Borelli and Matteo’s bill is now to the City Council’s Committee on Government Operations where it will be heard.
Staten Island Advance: Borelli, Matteo to introduce Staten Island secession bill Tuesday; Debi Rose opposed to bill and push for borough to secede
By Sydney Kashiwagi | email@example.com | December 9, 2019
STATEN ISLAND — Councilman Joe Borelli will formally introduce legislation in the City Council Tuesday that would put together a task force to study whether Staten Island could secede from New York City.
The bill is being co-sponsored by fellow Island Councilman Minority Leader Steven Matteo (R-Mid Island) and Borelli says other Island leaders like Borough President James Oddo also support the legislation.
But the legislation is moving forward without the support of fellow Island City Councilmember Debi Rose (D-North Shore), whose office says was not contacted by Borelli to sign on as a co-sponsor of the bill and does not support his legislation nor the prospect of Staten Island seceding.
However, she could not immediately be reached to elaborate on why she is opposed to Staten Island secession.
Under Borelli’s legislation, the secession task force would be comprised of the borough presidents of every borough, the chair of the city’s Planning Commission, the comptroller, the school’s chancellor, the commissioner of the Office of Emergency Management, the Staten Island borough commissioner for the Department of Transportation and representatives from all of the Island’s community boards.
Borelli said the commission would then have 18 months to put together data showing the “impact and viability” of secession and then pitch their findings to the City Council.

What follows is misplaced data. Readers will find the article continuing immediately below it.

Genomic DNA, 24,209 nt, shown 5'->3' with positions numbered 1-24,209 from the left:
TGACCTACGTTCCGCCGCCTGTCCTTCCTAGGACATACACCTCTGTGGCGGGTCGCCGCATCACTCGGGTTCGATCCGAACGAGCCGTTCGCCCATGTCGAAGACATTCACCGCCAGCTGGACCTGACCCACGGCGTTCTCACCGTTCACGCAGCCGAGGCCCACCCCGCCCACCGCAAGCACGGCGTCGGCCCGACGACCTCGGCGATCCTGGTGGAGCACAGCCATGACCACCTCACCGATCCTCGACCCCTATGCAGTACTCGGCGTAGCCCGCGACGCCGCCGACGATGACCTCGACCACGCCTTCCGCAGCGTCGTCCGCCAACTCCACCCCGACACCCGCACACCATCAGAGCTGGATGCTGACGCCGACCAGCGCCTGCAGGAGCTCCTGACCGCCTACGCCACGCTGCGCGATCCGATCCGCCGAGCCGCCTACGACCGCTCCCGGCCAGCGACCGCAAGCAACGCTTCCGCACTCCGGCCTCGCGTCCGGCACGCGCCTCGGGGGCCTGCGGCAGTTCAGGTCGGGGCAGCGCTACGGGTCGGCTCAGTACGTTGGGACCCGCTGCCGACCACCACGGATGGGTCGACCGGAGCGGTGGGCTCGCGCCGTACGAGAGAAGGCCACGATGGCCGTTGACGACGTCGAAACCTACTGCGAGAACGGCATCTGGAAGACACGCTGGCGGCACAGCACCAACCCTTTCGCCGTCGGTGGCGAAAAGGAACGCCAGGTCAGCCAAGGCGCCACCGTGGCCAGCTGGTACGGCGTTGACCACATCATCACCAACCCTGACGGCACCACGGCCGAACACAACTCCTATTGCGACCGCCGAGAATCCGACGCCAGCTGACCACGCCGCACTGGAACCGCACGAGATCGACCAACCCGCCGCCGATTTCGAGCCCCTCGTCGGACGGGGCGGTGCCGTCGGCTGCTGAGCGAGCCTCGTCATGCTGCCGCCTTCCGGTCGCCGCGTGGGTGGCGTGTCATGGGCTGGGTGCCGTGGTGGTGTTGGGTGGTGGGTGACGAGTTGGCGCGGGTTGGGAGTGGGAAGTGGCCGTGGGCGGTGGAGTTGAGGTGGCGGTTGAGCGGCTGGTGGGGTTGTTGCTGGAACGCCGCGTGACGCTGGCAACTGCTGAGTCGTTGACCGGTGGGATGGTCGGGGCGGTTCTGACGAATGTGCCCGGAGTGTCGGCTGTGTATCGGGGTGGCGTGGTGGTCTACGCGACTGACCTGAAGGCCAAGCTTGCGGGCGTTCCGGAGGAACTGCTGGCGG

“I am introducing this legislation (Tuesday) to get the process started and take the first step toward a true, thorough, and open assessment that the people of Staten Island and New York City can use as a blueprint for making an informed decision on any future ballot proposals for Staten Island to become an independent city,” Borelli said.
“With nearly 500,000 residents, Staten Island would be the second largest city in New York, at about double the size of the third largest, Buffalo. We are on the short end of any net positives coming out of city hall like major infrastructure, transportation infrastructure, fast ferries, and subways, and we almost always represent a disproportionate share of generating revenue for New York City. Maybe it’s time that we make a serious effort to distance ourselves from city hall and to put Staten Island first,” Borelli continued.
Borelli and Matteo are the only Council members who support the bill in the City Council so far and the South Shore councilman says he has not yet asked other Council members outside of Staten Island to support the legislation.
SOME REMAIN SKEPTICAL
Though Borelli is optimistic about his secession push and says other Island lawmakers have expressed interest in the endeavor in private, some who studied secession nearly 30 years ago have been skeptical about whether his efforts will actually go anywhere.
Staten Island tried to secede from New York City in 1989, in an effort that was led by Republican Sen. John J. Marchi.